Healthy Family | Home Safety | Health and Wealth | Relationship Issues | Career Advice | Growing Family
Get the SixWise e-Newsletter FREE!
Google Web
Free Newsletter Subscription
Get the Web's Most trusted & Informative Health, Wealth, Safety & More Newsletter -- FREE!


Share Email to a Friend Print This

Animal Attacks: How to Best Defend Yourself if a Dog, Bear, or These Five Other Animals Attack You

Although rare, animal attacks on humans do occur, and with increasing numbers of people encroaching on wilderness areas, either to visit or to stay for good, wild animal attacks appear to be on the rise.

bear attack

If a bear attacks you, your best chance is to play dead. Not so with sharks, crocodile and mountain lions, when you're better off fighting back.

In most cases, seeing an animal in the wild is a chance to view a part of nature, and a harmless one at that. But should an animal ever attack you, it's imperative to know how to react.

If You're Attacked By A ...

1. Dog

Dogs bite more than 4.7 million people every year, according to the U.S. Centers for Disease Control and Prevention (CDC), and one out of every six bites requires medical attention.

If a dog approaches that you think might attack, here's how to make yourself seem like less of a threat:

  • Don't scream or run

  • Stay completely still with your arms at your sides

  • Avoid eye contact with the dog

  • When the dog loses interest, slowly back away

  • In the event the dog does attack, proceed to the steps below

If a Dog Attacks You ...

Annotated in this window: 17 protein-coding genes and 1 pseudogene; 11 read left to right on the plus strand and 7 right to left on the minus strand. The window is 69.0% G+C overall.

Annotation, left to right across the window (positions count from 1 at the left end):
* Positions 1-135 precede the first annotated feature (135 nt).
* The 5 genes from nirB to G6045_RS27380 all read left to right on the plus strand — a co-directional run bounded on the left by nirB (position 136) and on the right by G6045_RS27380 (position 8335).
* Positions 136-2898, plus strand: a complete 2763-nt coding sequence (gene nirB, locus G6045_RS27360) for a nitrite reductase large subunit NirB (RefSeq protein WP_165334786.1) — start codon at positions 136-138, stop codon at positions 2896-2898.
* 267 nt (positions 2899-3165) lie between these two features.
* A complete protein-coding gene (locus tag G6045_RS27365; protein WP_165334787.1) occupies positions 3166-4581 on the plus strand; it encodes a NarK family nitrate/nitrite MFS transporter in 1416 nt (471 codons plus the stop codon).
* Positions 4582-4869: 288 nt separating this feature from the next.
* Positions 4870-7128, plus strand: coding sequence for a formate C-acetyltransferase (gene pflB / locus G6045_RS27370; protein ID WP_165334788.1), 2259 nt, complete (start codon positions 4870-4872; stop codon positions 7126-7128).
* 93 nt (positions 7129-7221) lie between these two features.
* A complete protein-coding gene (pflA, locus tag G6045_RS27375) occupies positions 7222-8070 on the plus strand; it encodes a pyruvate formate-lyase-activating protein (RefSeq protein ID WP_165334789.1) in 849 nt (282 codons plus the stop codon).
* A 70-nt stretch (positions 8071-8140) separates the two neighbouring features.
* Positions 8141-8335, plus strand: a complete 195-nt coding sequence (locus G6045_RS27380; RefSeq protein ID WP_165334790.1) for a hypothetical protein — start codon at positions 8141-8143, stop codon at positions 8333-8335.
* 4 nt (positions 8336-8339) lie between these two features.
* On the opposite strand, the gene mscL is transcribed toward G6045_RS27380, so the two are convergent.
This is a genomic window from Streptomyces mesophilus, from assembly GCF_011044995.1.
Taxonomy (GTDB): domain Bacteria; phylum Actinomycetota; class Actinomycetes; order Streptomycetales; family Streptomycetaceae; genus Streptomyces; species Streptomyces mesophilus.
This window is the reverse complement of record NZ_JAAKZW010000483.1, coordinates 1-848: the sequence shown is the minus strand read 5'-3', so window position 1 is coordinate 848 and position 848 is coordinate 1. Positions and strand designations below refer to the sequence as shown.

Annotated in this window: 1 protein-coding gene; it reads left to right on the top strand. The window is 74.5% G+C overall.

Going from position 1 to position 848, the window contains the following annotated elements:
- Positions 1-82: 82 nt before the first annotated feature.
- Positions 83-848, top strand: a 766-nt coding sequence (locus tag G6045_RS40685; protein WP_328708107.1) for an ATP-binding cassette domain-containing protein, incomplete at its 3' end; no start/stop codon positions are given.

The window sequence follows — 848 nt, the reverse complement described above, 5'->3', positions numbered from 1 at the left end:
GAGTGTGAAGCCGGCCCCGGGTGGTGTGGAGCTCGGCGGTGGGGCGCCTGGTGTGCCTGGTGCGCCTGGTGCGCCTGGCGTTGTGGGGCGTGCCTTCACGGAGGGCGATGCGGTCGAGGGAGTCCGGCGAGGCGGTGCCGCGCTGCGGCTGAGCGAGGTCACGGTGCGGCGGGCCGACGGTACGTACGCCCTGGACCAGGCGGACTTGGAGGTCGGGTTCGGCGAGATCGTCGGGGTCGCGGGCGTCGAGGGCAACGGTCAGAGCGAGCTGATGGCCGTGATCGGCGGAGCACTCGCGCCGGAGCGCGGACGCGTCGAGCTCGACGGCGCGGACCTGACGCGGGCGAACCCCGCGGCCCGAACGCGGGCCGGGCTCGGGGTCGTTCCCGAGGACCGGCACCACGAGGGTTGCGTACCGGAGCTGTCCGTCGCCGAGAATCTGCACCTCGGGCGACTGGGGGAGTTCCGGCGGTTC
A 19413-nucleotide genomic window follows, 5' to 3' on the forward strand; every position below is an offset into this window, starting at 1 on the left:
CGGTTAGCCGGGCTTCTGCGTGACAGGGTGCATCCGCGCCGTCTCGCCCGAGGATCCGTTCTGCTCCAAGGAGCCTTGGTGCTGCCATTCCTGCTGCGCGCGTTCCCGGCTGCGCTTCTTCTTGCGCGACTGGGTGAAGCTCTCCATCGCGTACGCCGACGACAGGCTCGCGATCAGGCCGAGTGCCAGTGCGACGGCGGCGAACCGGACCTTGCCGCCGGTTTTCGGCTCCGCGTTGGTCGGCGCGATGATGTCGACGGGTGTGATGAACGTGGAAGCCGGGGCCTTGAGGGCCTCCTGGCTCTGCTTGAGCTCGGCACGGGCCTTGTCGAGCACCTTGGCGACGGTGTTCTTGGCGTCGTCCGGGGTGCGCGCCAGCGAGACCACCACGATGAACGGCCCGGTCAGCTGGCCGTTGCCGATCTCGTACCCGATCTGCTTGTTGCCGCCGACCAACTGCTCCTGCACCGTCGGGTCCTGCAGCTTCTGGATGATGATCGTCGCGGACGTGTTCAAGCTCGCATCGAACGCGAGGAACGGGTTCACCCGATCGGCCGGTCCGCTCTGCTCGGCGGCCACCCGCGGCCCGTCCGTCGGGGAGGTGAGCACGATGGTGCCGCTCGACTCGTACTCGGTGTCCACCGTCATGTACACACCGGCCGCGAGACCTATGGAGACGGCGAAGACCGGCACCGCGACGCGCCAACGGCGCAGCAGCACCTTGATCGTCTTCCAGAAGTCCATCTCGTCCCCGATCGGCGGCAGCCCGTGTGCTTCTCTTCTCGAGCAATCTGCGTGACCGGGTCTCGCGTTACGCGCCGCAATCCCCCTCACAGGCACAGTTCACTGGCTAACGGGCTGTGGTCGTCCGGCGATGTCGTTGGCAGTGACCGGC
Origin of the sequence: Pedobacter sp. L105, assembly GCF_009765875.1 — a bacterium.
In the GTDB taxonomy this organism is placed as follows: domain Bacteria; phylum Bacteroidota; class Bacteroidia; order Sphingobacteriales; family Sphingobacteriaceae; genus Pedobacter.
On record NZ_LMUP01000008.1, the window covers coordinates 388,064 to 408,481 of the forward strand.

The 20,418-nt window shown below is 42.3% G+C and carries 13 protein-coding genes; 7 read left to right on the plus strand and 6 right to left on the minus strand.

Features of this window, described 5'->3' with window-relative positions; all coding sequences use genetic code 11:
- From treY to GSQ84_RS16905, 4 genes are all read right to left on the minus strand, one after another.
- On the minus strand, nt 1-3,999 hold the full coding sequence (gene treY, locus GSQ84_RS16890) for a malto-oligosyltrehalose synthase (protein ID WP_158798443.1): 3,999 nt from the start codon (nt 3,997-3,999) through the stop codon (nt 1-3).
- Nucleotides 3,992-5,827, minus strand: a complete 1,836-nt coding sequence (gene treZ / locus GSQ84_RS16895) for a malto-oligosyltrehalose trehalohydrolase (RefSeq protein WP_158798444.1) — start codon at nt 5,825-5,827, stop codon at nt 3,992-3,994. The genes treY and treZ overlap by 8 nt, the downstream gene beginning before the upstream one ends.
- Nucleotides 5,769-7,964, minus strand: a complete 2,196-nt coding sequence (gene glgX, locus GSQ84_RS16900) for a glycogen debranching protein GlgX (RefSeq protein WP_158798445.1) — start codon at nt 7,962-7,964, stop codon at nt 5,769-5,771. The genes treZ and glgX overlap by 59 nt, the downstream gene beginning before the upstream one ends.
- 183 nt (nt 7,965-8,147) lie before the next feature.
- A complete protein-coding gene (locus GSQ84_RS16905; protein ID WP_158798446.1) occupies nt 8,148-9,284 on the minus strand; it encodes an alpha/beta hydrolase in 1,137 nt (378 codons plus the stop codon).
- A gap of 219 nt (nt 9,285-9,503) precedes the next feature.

• The Number One Rule: NEVER RUN (you cannot outrun a dog, and their instinct will be to catch you)

  • If you are knocked to the ground, curl into a ball and put your hands over your ears

  • Lie face down, protect your face with your arms

  • Remain motionless and try not to scream or roll around

  • Stay standing if possible and turn your body sideways with your arms at your sides

  • Try to "feed" the dog your jacket, clothes, purse or any other item you can reach

  • Stay motionless and, again, don't run

2. Bear

If you live in or are visiting a region known to have bears, never leave food unattended or in areas that the bears can access.

If a bear approaches you, stay still (they can outrun humans and climb trees). If the bear attacks, lie face down on your stomach and play dead until the bear goes away. Then, leave the area.

3. Moose

"People may not be aware of how aggressive moose can be in the wild, especially with new-born calves," said Kevin Frey, a grizzly bear management specialist with Montana Fish, Wildlife and Parks.

Moose are large, unpredictable and easily surprised, so you should keep your distance if possible. In the event you're cornered by an aggressive moose, Game Warden Kevin Nichols says climbing a tree or getting behind a tree or large rock is a good idea, or, if that's not an option, backing up slowly while keeping your eyes on the animal -- but not making eye contact (this could be construed as a challenge, and you'll likely lose that challenge.)